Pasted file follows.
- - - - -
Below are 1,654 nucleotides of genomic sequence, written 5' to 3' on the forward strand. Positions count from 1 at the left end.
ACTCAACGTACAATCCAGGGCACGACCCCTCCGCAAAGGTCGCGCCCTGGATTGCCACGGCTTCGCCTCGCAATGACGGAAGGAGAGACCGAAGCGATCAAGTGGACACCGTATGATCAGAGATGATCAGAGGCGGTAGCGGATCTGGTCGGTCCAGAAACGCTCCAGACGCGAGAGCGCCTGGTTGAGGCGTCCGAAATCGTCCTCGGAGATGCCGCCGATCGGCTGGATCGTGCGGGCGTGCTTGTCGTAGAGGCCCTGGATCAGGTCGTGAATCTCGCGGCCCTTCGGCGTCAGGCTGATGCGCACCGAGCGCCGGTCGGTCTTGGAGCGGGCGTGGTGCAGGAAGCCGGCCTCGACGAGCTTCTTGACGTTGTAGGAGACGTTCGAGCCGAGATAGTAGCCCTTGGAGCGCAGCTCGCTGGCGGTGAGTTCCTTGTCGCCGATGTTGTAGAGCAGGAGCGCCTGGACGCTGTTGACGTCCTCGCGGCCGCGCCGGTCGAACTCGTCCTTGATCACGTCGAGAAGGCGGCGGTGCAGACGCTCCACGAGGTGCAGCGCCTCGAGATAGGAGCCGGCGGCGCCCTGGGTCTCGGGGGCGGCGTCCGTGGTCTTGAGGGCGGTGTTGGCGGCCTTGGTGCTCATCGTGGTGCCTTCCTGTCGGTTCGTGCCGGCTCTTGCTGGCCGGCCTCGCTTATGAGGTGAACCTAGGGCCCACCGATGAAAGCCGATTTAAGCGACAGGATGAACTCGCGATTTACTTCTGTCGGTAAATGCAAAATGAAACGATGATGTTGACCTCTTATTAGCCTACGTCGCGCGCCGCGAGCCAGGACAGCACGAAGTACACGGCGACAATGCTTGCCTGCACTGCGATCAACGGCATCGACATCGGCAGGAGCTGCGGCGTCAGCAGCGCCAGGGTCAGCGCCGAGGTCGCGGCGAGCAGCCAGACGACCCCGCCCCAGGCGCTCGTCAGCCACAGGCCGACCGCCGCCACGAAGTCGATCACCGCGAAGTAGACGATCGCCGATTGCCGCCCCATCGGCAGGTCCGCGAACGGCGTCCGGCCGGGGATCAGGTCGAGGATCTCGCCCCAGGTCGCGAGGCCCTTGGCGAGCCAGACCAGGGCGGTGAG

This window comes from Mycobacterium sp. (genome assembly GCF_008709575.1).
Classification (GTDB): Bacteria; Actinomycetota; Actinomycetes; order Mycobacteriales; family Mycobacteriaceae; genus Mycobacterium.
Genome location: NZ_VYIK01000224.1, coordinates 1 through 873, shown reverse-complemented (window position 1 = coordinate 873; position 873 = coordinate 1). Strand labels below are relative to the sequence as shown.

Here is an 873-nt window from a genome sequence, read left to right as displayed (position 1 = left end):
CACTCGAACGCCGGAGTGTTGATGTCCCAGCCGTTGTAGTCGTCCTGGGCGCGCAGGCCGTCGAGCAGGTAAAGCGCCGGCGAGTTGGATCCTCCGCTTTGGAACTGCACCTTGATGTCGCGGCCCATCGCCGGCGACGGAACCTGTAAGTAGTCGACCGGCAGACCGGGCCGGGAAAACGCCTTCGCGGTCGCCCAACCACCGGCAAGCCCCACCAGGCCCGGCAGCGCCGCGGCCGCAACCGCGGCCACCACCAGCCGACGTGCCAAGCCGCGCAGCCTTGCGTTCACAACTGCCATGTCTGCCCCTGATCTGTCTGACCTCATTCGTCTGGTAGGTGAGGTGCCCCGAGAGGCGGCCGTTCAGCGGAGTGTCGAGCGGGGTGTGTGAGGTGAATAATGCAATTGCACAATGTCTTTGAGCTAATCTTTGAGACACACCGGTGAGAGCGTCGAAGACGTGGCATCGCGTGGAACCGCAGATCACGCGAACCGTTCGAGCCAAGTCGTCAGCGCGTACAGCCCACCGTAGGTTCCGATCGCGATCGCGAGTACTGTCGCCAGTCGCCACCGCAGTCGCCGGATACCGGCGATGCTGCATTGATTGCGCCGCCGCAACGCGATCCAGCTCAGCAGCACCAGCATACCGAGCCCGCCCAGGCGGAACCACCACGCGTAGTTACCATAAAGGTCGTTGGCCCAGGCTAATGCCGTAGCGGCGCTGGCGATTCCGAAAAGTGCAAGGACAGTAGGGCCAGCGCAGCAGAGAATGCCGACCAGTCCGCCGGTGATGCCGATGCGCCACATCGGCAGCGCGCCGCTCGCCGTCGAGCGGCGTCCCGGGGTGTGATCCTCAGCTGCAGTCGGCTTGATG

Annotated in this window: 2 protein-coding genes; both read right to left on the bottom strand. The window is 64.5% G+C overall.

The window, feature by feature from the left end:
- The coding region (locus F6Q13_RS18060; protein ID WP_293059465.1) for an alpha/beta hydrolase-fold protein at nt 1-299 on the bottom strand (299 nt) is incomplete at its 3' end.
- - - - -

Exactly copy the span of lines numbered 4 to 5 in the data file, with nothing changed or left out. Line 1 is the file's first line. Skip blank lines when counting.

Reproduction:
Classification (GTDB): Bacteria; Actinomycetota; Actinomycetes; order Mycobacteriales; family Mycobacteriaceae; genus Mycobacterium.
Genome location: NZ_VYIK01000224.1, coordinates 1 through 873, shown reverse-complemented (window position 1 = coordinate 873; position 873 = coordinate 1). Strand labels below are relative to the sequence as shown.